Lemons and Ants spoke with workforce re-entry educator Rebecca Joy Tromsness about the struggle parents face when returning to work after a full-time caregiving role and we asked her to please share her top tips for getting started with LinkedIn to accelerate job search success after an extended career break.
Parents re-entering professional work after caring for children full-time encounter caregiver bias, a documented form of hiring discrimination, where they are perceived to be less committed, less reliable, and less deserving of a job and are half as likely to receive call-backs compared to unemployed candidates (Weisshaar 2018).
Workers who are believed to prioritize family over work are considered a liability rather than an asset; many employers worry whether they’ll leave or be unable to
handle the re-entry transition.
Pair the caregiver bias experience with already feeling a bit out of the loop and you’ve got a recipe for some serious self-doubt in the job search.
The pandemic-era conversation is slowly shifting, with emphasis on work-life balance, flexible working conditions, and focus on mental health, wellbeing, all with the ultimate goal of employee retention. In addition, a global labour shortage and industry-wide skills gaps have many employers shifting gears to hire talent with solid soft skills who are a good fit for the role, and then provide technical training on the job.
This is good news for parents, who have a tool belt of transferable soft skills like adaptability, communication, collaboration, empathy/EQ, and self-management, to
name a few.
My goal is to boost job-search confidence for parents and caregivers by emphasizing the value of transferable skills from unpaid work and volunteering alongside previous paid work history, and providing coaching, guidance, and tools for networking agility, upskilling, and personal branding to fast-track call-backs in ways that the traditional resume + cover letter online application duo can’t.
YOUR FIRST STEP TO JOB SEARCH CONFIDENCE: LINKEDIN
Often parents can feel out of the loop when returning from a career break. LinkedIn is the largest professional networking site on the planet, so if you’re feeling disconnected or don’t know where to start in your job search, creating an ALLSTAR profile, searching the job board, utilizing the “follow” and “connect” features, and engaging on others’ posts will absolutely get the ball rolling.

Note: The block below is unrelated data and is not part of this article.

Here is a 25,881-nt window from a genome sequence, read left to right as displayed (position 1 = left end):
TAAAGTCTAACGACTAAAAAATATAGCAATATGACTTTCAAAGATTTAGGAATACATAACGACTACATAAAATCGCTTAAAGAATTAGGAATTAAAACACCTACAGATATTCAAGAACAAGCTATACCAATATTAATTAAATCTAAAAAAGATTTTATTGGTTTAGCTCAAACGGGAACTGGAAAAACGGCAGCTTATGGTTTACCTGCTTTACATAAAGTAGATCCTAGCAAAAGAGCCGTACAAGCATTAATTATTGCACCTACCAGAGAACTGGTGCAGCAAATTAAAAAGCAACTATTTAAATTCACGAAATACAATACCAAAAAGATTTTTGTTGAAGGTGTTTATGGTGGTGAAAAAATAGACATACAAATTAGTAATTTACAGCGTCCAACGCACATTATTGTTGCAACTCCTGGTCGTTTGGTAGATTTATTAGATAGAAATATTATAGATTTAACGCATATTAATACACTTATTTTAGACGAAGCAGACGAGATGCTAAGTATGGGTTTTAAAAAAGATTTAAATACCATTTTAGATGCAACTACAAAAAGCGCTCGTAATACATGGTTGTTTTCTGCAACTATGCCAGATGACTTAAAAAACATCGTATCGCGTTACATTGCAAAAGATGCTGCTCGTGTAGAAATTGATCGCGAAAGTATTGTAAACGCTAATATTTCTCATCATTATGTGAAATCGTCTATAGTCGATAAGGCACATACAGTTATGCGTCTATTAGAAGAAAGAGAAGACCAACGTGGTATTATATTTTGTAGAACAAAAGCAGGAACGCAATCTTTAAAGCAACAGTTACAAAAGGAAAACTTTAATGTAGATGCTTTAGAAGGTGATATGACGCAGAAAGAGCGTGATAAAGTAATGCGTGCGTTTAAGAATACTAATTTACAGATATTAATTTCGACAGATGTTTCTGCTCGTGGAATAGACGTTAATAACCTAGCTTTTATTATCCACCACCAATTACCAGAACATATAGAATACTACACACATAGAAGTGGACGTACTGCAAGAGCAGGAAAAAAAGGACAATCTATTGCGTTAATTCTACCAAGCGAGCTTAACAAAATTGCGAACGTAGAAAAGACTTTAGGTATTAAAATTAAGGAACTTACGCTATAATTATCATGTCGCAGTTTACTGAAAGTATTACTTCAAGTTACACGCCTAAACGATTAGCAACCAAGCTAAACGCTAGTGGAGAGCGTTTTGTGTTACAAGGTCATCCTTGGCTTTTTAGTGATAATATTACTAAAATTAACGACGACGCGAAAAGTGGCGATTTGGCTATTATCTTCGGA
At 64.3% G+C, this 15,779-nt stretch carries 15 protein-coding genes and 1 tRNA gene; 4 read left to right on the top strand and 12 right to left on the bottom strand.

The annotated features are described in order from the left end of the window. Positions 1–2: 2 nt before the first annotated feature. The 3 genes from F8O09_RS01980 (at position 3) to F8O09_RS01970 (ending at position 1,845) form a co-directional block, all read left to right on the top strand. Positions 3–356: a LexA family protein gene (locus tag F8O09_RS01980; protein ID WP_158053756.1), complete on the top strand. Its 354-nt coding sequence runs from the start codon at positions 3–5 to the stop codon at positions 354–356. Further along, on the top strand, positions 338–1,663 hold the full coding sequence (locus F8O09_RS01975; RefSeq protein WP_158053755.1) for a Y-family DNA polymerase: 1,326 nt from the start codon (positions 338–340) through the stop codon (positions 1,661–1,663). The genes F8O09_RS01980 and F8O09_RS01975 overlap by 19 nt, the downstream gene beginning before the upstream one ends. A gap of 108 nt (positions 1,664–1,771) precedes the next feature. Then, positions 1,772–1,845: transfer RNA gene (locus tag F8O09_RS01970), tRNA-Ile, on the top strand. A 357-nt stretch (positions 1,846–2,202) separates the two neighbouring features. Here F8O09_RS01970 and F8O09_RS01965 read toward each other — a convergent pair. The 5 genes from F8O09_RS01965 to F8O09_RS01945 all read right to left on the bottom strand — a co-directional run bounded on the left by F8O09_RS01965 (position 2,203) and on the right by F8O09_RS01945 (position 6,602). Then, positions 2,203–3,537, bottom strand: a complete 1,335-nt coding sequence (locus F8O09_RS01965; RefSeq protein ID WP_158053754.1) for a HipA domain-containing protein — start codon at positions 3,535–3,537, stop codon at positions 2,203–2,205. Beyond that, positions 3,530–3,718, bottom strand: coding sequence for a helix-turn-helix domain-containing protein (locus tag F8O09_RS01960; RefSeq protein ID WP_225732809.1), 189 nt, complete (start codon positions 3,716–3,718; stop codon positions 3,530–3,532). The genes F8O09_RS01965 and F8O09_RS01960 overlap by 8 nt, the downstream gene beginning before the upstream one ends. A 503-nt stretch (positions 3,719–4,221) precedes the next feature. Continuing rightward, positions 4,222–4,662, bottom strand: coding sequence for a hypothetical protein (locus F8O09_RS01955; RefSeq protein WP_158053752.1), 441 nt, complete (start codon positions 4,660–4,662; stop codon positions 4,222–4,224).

LinkedIn is the perfect platform to flesh out a personal brand (what you’re about / what you offer to employers) and start building a professional online presence. But let’s not get ahead of ourselves. The following four simple tips will elevate your profile so that when you’re navigating your return to work, you can hit the ground running.
A complete (or “ALLSTAR”) profile, which indicates the strength of your profile, looks like this:
TOP TIP for CURRENT POSITION – Beware of using a career break as your current entry.
“Career break” as a first entry in your experience section may hurt your ranking in LinkedIn’s recruiter searches if you’re browsing traditional job boards BUT if you’re specifically looking for a returnship opportunity, a current career break as your first entry helps your visibility tremendously; in fact, it is a prerequisite to qualify for many returnships. Check out iRelaunch and Women Back to Work to learn more about returnships.
Find out navigating your current position with a resume gap here if you’d rather search traditional opportunities.
TOP TIP for PHOTO – Smile!
First, profiles with a photo receive 21x more profile views than those without. If you’re attracting views, you’ll want to ensure your photo is stellar because an eye- tracking heat map study of the LinkedIn profile photo revealed that recruiters spend more time viewing the photo than any other area. Lemons and Ants offers incredible professional headshots (they did mine!).
Second, a smile will get you better results. I heard that profiles with a likeable photo – a smile to nail the know-***like***-trust factor – receive better reception overall so I tested this theory and sure enough, it rang true for me, too.
You’ll see below my experiment on Photofeeler. The two photographs were taken by Lemons and Ants; the only difference is a smile vs. no smile. My likeability rating doubled with a smile. People hire other people that they like. Likability is a little-talked about feature of the job search and a smiling can do wonders for your LinkedIn profile photo.
TOP TIP for SKILLS SECTION – Add all 50 (not just 5)
The LinkedIn algorithm ranks profiles in recruiter searches according to the ALLSTAR criteria, among other things – and skills are no exception. The more relevant skills to the position/role you’re after, the more searches you’ll appear in. Hint: Add the skills that appear in the job descriptions you’re planning to apply for; they act like keywords. You can add up to 50. Go nuts. Ask for endorsements from someone highly qualified in that skill and it’ll boost you further in the ranking.
TOP TIP for EDUCATION – You have no obligation to date your education
Along with other forms of hiring discrimination, we have ageism. With people starting families later in life, coming back from a career break from parenting may mean you’re approaching, or over, the 40-year mark. Age discrimination goes both ways, where employers either choose not to hire young talent perceived to lack maturity or have little professional experience, or choose not to hire older talent because they’re perceived to be less tech-savvy, less adaptable, or to have higher salary expectations.
When filling out the education section of your profile, feel free to skip the dates if you want. There’s no rule either way, so do what feels most comfortable for you.
I hope you walk away encouraged today and feeling a bit more confident with how to get started with your LinkedIn profile.